Tacos, Tortillas and Tortas Fuel Mexico’s Obesity Problem

Today, I am speaking at the XII Congreso Internacional Avances en Medicina 2010 hosted by the Hospital Civil de Guadalajara (Thank you Juan Ricardo Lopez y Taylor for the kind invitation!).

There is indeed no denying that Mexico, as does everyone else in North America, has a substantial obesity problem.

As recently pointed out by Dudley Althaus, who writes for the Houston Chronicle:

Though still afflicted by large pockets of the malnourished poor, Mexico is fat and quickly getting fatter, its children gaining weight faster than anyone else in the country.

About 70 percent of Mexican adults are now overweight, according to government estimates, more than triple the number of three decades ago. Also, about a third of the country’s schoolchildren and teenagers are overweight, making Mexicans the second-heaviest people on the planet, gaining quickly on their American neighbors.

With more people living in urban areas, and some with more money, Mexicans are eating more and exercising less. Forgoing the beans, tortillas, fruit and vegetables their grandparents ate, people flock to U.S.-style fast food.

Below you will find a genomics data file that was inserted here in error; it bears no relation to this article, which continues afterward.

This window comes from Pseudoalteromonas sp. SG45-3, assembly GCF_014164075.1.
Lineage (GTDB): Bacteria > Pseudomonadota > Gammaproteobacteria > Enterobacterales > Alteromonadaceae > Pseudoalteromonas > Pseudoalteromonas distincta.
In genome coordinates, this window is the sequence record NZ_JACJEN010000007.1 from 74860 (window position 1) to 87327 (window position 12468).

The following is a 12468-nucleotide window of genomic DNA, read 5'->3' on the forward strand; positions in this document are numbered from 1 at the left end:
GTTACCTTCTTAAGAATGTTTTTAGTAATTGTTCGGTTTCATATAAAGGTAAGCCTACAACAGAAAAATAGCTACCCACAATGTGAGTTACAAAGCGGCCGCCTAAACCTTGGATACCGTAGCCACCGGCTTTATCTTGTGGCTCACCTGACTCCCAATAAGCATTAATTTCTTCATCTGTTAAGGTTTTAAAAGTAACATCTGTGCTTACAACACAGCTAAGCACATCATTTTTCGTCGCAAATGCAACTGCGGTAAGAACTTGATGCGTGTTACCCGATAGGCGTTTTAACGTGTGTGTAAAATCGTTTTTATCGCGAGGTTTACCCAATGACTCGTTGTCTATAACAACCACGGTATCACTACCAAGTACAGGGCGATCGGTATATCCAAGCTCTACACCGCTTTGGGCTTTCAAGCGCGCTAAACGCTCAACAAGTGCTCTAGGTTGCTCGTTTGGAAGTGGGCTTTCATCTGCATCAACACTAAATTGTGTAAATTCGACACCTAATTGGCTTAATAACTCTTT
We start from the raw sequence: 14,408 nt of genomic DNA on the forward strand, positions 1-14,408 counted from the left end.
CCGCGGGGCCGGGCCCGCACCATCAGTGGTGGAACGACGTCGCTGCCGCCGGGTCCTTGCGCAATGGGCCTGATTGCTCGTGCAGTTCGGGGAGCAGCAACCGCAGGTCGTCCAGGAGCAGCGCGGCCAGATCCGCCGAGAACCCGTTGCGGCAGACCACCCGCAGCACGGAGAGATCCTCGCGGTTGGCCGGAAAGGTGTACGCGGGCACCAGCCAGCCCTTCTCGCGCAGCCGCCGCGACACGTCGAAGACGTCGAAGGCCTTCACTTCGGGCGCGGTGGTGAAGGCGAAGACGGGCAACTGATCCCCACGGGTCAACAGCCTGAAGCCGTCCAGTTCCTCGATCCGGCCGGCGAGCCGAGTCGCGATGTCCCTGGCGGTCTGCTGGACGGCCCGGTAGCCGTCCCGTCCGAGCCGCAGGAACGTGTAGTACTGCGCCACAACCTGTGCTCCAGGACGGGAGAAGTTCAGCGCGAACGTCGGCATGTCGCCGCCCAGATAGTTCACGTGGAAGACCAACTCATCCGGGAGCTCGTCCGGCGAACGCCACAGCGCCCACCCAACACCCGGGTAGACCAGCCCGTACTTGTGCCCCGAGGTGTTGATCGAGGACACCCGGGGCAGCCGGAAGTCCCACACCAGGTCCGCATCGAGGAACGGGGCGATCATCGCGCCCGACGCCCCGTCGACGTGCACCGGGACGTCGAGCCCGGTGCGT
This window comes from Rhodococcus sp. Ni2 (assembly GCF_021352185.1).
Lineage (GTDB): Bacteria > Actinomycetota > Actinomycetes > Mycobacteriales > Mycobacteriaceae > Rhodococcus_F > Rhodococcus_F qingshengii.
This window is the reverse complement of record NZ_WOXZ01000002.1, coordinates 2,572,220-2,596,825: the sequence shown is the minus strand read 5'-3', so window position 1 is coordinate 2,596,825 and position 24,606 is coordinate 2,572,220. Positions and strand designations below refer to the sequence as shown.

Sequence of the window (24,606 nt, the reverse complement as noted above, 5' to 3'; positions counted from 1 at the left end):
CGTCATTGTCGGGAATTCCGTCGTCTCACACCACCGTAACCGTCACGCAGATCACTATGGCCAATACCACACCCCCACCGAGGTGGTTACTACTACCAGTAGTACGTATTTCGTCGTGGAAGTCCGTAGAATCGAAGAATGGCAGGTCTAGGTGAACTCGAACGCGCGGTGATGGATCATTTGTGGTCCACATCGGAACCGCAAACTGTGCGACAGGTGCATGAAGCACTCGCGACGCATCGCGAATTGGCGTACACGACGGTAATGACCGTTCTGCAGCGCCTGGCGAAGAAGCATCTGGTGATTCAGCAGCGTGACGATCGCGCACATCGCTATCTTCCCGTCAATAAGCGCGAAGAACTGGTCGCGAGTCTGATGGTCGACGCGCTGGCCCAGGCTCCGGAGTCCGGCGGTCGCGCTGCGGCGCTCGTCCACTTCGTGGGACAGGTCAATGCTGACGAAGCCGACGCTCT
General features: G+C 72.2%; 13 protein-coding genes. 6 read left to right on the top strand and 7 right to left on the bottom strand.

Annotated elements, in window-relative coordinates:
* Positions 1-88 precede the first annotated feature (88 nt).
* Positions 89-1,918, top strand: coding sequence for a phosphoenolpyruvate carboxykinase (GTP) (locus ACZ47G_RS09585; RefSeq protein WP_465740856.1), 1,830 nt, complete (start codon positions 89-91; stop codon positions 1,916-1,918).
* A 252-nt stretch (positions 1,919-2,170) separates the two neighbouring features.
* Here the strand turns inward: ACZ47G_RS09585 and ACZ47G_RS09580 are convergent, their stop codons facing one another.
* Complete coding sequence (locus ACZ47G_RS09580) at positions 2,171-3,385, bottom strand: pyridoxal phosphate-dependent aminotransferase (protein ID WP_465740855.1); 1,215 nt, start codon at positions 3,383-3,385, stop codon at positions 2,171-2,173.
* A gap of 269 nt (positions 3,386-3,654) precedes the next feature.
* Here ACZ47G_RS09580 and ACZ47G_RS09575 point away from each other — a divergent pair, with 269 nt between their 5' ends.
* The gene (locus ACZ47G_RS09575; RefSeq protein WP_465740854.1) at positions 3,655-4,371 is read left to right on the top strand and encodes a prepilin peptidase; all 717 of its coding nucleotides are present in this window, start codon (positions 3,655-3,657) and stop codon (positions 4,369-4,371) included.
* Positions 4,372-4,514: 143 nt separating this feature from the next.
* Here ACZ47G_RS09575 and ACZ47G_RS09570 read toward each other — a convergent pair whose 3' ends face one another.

Also, calorie-laden Mexican dishes once reserved for special occasions have become routine fare. Anything fried, packaged pastries, soft drinks and candy are widely available.”

Not surprisingly, last month, Mexican President Felipe Calderon launched a national campaign against obesity (beating the US Obama initiative by a few weeks) and called on parents, teachers and the food industry to guide people to more healthful living.

Whether or not this appeal will indeed have any noticeable impact on the obesity epidemic remains to be seen.  From my conversations with fellow delegates, at least the interest and concerns amongst health professionals seems considerable – but so does their sense of helplessness.

To read more by Dudley Althaus on the obesity problem in Mexico click here.

Guadalajara, Mexico